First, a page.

The scraps of information about St. Luke scattered in the New Testament forms the basis for the fictive life of the author of the Third Gospel and the book, Acts of the Apostles. Although fervid in his belief, "The New Way" that was later on called Christianity in the year A.D. 40, Luke's whole life was mainly sustained by his calling as a beloved physician. To the very end of his life, Luke remained an active practitioner of medicine. His training in this art, where case histories had to be recorded for each patient probably gave him that polished edge to write with great style. What little is known about Luke comes from his association with St. Paul who was also responsible for baptizing the doctor. By joining Paul's missionary journeys Luke was able to travel through the cities of Asia Minor, and the northern and southern regions of Greece. The climax of his travels with Paul was a trip to Jerusalem accompanied by other Greek disciples. Here in this sacred city Luke received from the apostles the commission to write the early history of "The New Way". Of course, he also undertook writing the Third Gospel.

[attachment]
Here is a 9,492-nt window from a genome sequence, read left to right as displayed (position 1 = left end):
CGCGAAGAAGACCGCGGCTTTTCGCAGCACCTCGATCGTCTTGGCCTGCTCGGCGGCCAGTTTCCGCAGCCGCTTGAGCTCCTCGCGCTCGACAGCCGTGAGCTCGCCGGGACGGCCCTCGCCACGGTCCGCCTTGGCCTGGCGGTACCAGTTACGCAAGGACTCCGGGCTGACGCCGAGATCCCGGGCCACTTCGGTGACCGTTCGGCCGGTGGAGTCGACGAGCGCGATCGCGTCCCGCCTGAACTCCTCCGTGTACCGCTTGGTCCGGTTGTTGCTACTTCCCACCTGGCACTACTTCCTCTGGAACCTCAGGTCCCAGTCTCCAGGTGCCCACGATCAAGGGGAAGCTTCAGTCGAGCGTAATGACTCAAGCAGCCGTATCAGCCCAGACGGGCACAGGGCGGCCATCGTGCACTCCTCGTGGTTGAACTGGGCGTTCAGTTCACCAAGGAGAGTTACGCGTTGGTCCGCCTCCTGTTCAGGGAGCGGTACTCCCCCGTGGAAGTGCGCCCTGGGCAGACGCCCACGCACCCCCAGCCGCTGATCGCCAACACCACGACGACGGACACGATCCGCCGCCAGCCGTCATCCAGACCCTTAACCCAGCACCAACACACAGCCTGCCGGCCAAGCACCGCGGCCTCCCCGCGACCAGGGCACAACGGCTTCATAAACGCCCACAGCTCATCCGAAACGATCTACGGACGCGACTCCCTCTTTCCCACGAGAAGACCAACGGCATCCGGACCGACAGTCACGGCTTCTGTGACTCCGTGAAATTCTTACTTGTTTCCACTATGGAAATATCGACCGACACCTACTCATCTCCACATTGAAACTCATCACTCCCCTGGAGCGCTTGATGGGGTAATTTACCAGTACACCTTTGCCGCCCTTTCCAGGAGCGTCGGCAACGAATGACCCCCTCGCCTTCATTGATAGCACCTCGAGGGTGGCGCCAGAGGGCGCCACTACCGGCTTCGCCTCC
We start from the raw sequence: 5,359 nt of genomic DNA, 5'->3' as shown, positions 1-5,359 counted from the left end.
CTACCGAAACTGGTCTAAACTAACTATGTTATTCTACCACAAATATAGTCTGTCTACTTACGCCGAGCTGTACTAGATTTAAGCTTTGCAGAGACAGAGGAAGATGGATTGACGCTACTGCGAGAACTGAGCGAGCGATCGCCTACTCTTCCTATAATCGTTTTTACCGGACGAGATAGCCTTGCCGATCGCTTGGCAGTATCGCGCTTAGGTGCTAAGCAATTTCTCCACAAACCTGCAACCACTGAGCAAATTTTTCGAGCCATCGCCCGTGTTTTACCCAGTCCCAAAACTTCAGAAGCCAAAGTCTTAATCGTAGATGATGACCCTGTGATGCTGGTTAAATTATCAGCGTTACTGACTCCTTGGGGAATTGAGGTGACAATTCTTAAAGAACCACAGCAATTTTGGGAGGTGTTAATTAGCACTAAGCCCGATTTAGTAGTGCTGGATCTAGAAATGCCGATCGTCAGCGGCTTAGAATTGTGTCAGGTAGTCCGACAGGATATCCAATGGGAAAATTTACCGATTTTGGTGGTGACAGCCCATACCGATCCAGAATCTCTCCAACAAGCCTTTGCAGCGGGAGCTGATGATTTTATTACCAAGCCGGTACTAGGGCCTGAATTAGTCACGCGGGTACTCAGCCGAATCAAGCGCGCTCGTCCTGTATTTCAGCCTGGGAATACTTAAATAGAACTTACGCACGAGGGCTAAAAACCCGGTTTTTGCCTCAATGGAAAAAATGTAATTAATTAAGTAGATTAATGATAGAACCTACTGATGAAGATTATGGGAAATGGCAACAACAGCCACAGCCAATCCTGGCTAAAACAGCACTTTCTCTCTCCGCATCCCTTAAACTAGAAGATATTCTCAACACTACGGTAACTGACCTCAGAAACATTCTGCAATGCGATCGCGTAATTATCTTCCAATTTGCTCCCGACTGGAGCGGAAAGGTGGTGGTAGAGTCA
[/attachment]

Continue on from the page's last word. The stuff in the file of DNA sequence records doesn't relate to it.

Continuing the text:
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July 05, 2011
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